International Travel: Staying Healthy Far from Home

Traveling abroad can be a thrill of you life, especially that you get to visit many great cities of the world or explore the most exotic and remote locations. Although the rewards of international travel can be very significant, you are still prone to infectious diseases and may encounter risks to your health.

What’s worse, if in case you acquired a disease during your travels, the local hospital may not have the proper medicine or equipment to treat it? Worse, traveling back to your home country might even worsen your condition.

It is good to know that you can perform some precautionary steps to avoid harmful organisms entering your body during your travels. Here are some great tips.

Plan ahead about vaccinations

A weekend stay in a foreign city may not need too much medical needs, but if you are planning to stay longer you may want to plan ahead. Learn about what vaccines you should take before entering a new country by consulting your doctor or researching the websites of the Centers for Disease Control and Prevention (CDC), the World Health Organization (WHO), or the U.S.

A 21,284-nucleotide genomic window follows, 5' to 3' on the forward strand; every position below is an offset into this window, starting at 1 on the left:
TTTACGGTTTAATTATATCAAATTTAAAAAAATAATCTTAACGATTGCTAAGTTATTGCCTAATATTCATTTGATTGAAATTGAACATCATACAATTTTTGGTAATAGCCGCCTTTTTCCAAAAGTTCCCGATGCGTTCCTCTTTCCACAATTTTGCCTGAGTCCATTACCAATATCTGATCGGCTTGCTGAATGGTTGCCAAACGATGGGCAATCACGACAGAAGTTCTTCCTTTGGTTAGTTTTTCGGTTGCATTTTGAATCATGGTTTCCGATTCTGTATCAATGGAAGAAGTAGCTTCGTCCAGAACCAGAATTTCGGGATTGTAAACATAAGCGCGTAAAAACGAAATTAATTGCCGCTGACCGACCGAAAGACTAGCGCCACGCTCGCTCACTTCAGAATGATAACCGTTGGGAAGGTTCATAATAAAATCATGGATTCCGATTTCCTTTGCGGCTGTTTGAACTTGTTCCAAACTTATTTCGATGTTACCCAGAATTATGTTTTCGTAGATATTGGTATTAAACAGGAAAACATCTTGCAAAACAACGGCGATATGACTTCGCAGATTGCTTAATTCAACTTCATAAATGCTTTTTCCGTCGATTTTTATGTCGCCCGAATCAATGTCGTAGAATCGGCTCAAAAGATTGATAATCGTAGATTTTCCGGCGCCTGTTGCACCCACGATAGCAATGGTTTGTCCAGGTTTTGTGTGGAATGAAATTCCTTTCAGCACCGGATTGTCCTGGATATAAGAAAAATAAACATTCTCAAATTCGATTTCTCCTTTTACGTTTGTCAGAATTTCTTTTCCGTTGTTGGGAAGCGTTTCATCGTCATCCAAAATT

State Department’s Overseas Citizen Services. It is best to find out about vaccine at least six weeks in advance since it takes several weeks for immunity acquired from vaccines to develop. You also need to remember that no vaccines exist for some of the world’s most life-threatening infections such as HIV/ AIDS and malaria.

Ask for immunization certificate

If you receive any vaccines, ask your doctor or your local health department for an immunization certificate that is standardized by the WHO. Also, you need to get a medical waiver on your doctor’s letterhead stationery if you are allergic to any mandatory vaccines.

Be protected against malaria

You need to take extra precaution if you would be traveling for more than six months to countries that are affected by malaria. Be sure to take an adequate supply of malaria medication with you.

Bring your medical records

Make several copies of an abbreviated version of your medical records, which you may have to give to medical professionals just in case something happens to your during your travels.

Have your vaccines updated

Consult your physician about updating your mandatory immunizations such as tetanus, pneumonia, polio, influenza, and measles-mumps-rubella. Such diseases are still prevalent in some parts of the world.